Tokugowa

The Tokugowa policy toward foreigners had changed greatly over the years and this had a great effect on the Japanese. The policy isolated Japan from the rest of the world for about 200 years. Then finally they had to cancel the rule so that contact was once again restablished.
The Japanese had been very friendly and welcoming atfirst to the western traders. The Portuguese, English, Spanish and Dutch had come to Japan. The shoguns adapted the European style of weapons and castles helping them get more power. They were also welcoming to the Christian missionaries. Many Japanese even converted to the new religion.
This all changed though after they learned about how the Spanish took over the Philippines. They started to worry that the foreigners were helping to seize their land and they also didn't like the trickery between the missionaries. The Tokugawa shoguns believed that the many Japanese Christians were going to start owing their loyalty to the pope. So they decided to ban the Christian missionaries and persecute the Japanese Christians. Many were tortured and killed and others were forced to practice in secret.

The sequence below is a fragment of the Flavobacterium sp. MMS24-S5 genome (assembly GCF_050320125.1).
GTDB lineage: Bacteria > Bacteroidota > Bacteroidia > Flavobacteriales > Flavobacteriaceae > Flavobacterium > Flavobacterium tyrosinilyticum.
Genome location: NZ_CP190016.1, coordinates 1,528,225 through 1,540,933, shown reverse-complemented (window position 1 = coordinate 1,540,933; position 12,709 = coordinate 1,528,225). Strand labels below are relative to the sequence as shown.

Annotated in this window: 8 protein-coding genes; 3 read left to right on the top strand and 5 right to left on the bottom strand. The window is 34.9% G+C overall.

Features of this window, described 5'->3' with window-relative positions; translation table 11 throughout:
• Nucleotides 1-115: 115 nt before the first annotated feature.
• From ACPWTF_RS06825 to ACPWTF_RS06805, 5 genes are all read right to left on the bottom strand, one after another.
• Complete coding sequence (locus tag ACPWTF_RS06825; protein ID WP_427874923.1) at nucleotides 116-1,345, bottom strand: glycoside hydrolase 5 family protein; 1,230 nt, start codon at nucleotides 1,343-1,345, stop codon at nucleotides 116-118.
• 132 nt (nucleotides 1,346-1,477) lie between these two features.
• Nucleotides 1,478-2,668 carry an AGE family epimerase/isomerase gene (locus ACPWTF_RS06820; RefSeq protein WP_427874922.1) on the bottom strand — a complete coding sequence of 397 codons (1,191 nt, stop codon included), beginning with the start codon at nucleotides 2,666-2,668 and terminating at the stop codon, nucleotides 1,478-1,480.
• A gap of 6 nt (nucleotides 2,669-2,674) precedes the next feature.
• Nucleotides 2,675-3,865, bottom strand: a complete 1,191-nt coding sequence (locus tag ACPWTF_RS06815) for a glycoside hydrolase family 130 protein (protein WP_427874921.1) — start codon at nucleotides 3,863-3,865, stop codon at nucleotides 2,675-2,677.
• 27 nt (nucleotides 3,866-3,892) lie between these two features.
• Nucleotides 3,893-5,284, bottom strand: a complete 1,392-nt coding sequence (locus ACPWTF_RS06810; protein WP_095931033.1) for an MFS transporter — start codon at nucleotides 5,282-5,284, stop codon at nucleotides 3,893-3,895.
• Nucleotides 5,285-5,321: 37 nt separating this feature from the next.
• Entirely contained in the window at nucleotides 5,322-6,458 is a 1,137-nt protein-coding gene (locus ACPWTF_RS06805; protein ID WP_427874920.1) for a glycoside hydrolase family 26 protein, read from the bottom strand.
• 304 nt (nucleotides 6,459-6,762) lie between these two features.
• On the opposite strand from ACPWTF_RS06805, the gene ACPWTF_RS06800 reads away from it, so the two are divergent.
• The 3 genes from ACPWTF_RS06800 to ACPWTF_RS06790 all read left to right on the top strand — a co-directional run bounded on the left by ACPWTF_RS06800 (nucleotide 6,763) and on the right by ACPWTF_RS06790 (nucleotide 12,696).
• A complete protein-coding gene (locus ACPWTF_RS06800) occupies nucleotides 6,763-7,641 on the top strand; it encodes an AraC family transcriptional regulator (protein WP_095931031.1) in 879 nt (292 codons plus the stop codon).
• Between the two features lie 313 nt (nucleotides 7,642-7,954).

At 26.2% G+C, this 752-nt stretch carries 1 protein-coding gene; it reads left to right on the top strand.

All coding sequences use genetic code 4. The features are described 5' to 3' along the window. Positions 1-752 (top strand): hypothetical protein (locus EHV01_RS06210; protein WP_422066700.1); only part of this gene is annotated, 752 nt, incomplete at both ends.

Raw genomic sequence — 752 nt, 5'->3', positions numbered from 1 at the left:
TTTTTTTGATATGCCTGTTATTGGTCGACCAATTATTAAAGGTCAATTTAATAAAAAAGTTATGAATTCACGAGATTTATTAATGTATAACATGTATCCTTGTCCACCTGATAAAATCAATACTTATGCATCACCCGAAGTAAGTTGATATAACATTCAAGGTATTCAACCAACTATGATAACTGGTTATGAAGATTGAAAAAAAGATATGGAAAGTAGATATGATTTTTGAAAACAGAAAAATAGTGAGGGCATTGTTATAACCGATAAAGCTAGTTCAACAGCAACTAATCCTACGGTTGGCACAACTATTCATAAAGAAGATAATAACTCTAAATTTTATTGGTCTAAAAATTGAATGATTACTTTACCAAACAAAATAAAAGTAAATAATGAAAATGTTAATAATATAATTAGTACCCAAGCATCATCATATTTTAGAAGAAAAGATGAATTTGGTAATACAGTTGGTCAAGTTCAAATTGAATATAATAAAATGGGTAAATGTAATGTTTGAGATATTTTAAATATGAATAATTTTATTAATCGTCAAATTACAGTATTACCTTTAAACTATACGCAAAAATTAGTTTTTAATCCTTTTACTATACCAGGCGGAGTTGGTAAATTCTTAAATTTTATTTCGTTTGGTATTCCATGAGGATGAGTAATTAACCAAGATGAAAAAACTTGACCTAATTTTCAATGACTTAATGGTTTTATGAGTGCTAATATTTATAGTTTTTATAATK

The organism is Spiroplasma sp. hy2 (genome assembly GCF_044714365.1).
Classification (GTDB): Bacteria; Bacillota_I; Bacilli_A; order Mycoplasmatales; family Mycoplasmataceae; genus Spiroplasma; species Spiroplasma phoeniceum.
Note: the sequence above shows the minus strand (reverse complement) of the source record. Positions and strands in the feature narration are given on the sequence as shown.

Then in 1638 the Tokugawa shoguns banned the western merchants and didn't allow any Japanese to travel to foreign countries either. The trade was almost completely stopped in Japan and no more large ships were allowed to be built. Only once a year was a Dutch ship allowed to sail and trade at Nagasaki harbor. This way the Japanese could keep up with the worldly news and learn several new ideas like the Dutch medical texts.
This policy was kept for about 200 years. There was a lot of trade between the cities which caused them to bloom and become very important. A city called Edo had grown so big it had a population that was over a million people. Finally in 1853 the country broke the policy and they were once again were open to contact with the rest of the world.
Now that Japan was reunited with the …